It is indeed unfortunate that those in the Midwifery, natural birth field and those in the Obstetrical, medical birth field can’t seem to join forces and do what’s best for women seeking their assistance.  But the blame for that clearly lies with the medical community. They have all the power in this game and they are primarily protecting there own interests.  A recent article in the American Journal of Obstetrics and Gynecology (V 199: n 5, p 445) reviewed 41 common labor and delivery practices and evaluated the evidence supporting those practices.  Only 4 were found to be strongly supported by the literature (the presence of a support person – doula, training of birth assistants in developing countries, upright position – sitting, kneeling, squatting, and perineal massage from 34 weeks on) and 14 were found to be harmful. The rest do not make a diference (on the measures that were assessed) or there was to enough evidence to support or refute.  In all fairness there were several problems with the methodology of this study, not the least of which was they only reviewed journals included in the Cochrane database and essentially bypassed the midwifery literature altogether.  There is a big problem here. Physicians are admonished to “First do no harm”.  That means that if they don’t have good evidence that some intervention helps, they shouldn’t do it. There own literature shows that there practices are not evidence based. 
    Take for example the most common indication for Cesarean delivery, failure to progress.  There is absolutely no evidence that a prolonged second stage of labor increases the risks to mom or baby or results in poorer outcomes for either (AJOG, 173: 906-912).  Nor is there any evidence that intervening with pitocin, epidurals, oxygen, or Cesarean delivery improves those outcomes.  Of course it goes without saying that moms outcome is poorer if she undergoes major abdominal surgery that is not needed (now 31.8% of the pregnant US population) but that is not even included as an adverse outcome measure.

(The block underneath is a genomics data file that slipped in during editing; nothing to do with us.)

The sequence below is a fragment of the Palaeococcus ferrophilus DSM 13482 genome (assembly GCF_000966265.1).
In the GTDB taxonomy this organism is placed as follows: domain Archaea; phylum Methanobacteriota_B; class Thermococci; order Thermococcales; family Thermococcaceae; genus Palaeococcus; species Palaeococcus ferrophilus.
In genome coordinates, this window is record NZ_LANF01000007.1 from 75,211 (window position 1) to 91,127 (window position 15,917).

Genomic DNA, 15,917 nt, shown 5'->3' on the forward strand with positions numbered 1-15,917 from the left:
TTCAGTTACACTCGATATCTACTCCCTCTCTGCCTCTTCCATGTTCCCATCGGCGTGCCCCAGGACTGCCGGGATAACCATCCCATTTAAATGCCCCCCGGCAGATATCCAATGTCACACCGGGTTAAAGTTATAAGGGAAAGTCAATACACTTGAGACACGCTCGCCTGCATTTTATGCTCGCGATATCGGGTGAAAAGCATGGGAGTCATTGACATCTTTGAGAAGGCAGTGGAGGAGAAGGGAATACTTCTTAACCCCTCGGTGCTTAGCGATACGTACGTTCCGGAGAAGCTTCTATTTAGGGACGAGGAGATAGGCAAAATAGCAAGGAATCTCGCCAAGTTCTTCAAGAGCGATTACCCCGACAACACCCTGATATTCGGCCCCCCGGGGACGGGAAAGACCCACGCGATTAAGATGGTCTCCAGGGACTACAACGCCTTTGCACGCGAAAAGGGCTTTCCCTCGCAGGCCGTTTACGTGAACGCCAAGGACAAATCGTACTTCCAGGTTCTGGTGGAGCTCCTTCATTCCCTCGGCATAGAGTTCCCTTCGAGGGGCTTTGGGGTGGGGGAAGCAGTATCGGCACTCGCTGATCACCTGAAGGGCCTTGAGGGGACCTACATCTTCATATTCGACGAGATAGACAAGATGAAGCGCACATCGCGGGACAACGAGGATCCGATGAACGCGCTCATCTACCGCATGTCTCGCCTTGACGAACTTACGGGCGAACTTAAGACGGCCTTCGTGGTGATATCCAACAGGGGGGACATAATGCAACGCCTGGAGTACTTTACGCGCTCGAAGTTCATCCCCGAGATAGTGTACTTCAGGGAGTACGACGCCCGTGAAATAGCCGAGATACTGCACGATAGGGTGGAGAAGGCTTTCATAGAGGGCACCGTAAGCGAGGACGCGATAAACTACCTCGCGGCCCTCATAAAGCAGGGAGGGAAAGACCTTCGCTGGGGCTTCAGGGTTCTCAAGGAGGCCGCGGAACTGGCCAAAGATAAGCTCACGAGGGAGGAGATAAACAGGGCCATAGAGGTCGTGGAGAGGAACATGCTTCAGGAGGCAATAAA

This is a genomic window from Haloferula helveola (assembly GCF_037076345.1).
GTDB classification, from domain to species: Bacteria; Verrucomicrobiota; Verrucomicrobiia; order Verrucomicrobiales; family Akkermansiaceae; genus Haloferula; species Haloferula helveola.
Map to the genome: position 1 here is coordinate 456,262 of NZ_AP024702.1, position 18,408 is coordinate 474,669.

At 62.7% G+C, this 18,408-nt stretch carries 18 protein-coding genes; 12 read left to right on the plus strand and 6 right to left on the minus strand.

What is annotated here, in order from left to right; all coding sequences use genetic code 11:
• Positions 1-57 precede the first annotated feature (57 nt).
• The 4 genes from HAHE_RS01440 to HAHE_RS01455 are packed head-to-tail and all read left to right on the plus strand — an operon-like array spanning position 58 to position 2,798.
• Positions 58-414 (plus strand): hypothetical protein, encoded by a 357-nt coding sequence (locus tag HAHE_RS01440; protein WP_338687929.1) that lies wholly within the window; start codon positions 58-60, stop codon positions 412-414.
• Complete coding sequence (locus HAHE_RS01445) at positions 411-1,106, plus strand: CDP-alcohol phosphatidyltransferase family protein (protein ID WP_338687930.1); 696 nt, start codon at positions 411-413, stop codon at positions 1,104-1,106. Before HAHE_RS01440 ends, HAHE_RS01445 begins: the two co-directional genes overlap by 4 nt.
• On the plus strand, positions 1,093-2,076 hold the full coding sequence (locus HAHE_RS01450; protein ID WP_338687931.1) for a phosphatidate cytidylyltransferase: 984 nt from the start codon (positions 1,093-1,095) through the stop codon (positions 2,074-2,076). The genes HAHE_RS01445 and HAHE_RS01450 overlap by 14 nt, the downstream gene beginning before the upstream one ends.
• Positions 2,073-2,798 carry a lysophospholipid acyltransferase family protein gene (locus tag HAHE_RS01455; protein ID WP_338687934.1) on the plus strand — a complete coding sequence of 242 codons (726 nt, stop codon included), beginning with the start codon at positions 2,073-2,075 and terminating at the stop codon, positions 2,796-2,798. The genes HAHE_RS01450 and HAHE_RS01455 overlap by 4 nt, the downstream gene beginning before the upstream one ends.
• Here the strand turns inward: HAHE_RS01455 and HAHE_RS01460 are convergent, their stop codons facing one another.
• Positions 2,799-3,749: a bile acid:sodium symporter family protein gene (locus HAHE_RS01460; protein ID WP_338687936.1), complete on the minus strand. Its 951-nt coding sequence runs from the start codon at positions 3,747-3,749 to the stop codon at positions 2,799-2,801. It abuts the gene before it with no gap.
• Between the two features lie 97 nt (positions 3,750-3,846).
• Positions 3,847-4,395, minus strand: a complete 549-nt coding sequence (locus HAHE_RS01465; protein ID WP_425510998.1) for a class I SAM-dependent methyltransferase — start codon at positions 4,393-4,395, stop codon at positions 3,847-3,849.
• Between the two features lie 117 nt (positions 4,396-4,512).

So it’s no wonder that the “natural” birth community is skeptical of the practices of the medical community. The Obstetricians don’t even come close to following their own literature.  Fortunately the backlash to rising operative delivery rates and poorer outcomes for both mom and baby is brewing. The disparity between US and European practices, costs, and outcomes is becoming more glaring and it can’t come too soon.
    By the way, I am a Mount Sinai graduate MD and residency trained Obstetrician who for the past three years has done only home deliveries. To date 172 home deliveries, 1 (elective) transfer for a Cesarean delivery (I don’t force or bully anyone – she made her choice), 1 forceps delivery (no anesthesia, no tears), 1 27 week transfer to hospital care for severe preeclampsia, 1 post partum hemorhage (managed at home with IV fluids), 1 neonatal resuscitation (baby just didn’t feel like breathing – 5 minute Apgar 10), 12 first degree lacerations, no tears greater than first degree and and no adverse maternal or fetal outcomes.  There definitely is a better way.

  34. Cali mom says:

    ugh, I just read my post and realized I wrote “more wealthier”. I must need some more coffee.

  35. Concerned Mom says:

    Excellent article! Both sides could learn a lot from each other. It is wonderful to hear a voice who is truly unbiased. Thank you!

  36. Pencils says:

    Thank you for this article. Having a baby is hard enough without getting stuck in the middle of a battle between “natural” childbirth advocates and those who feel safer with a more medically based birth.  BTW, I hate the term “natural” childbirth–having a baby in a hospital with a doctor doesn’t make it an “artificial” birth.